The parties disputed whether D.E.W. Plumbing had actual knowledge of the breach “in late 2004 or as early as February 2001.â€? The district court assumed for the purpose of the motion that D.E.W. Plumbing had actual notice in February 2001 in order to address the “equitable tolling doctrine that is read into every federal statute of limitations, which may halt the statute of limitations while the defendant conceals his bad behavior.â€? Fishman had acknowledged his liability and had assured D.E.W. Plumbing of repayment if it refrained from suing him in 2005, in August 2008, and in January 2009. The court found that “[t]his may be enough to toll the statute of limitations,â€? but declined to decide the issue on summary judgment because LW KDG EHHQ UDLVHG IRU WKH ÂżUVW WLPH LQ D.E.W. Plumbing’s reply brief.

A Message from the editors

Sanders Carter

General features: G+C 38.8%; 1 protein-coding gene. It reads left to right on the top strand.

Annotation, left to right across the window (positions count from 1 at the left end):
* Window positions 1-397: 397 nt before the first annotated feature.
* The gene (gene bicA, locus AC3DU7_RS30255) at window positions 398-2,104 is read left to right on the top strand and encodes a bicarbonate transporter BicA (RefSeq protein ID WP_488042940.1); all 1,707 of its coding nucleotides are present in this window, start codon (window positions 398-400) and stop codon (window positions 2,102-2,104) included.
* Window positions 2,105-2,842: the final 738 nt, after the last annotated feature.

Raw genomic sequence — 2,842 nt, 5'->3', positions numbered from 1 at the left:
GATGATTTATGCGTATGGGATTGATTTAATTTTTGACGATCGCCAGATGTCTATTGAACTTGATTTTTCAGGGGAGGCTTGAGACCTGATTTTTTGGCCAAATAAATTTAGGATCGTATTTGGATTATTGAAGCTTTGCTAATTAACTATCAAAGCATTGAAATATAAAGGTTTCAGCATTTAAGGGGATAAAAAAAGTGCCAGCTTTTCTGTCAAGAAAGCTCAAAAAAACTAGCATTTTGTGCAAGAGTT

Kent Coppage

Aaron Pohlmann

:H KRSH WKDW \RX ¿QG WKH ODWHVW HGLWLRQ RI (5,6$ DQG /LIH ,QVXUDQFH 1HZV informative. Covering issues as varied as ERISA’s anti-retaliation provision and the role of a state law voluntary payment doctrine in TRICARE recoupment claims, the current issue includes contributions from the Smith Moore Leatherwood attorneys pictured below.

Contributors to this Issue

From left to right: Matthew Creech (Greensboro, NC), Nikole Crow (Atlanta, Ga), Kip Nelson (Greensboro, NC), Jennifer Rathman (Atlanta, Ga), Peter Rutledge (Greenville, SC), and Neil Thomson (Charleston, SC).

11


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ERISA and Life Insurance Litigation Smith Moore Leatherwood’s ERISA and Life Insurance Litigation Team has earned a national reputation for excellence. The Team is comprised of attorneys who have represented ERISA entities and insurers in hundreds of cases in federal and state courts throughout the nation. In addition to claims brought XQGHU(5,6$WKH¿UPœVDWWRUQH\VGHIHQGDEURDGYDULHW\RIDFWLRQVLQFOXGLQJWKRVHEURXJKWXQGHU federal and state RICO Acts, the ADA, class actions, discriminatory underwriting claims, actions involving allegations of agent misconduct, and breach of contract claims for the recovery of life, DFFLGHQWDOGHDWKGLVDELOLW\DQGKHDOWKLQVXUDQFHEHQH¿WV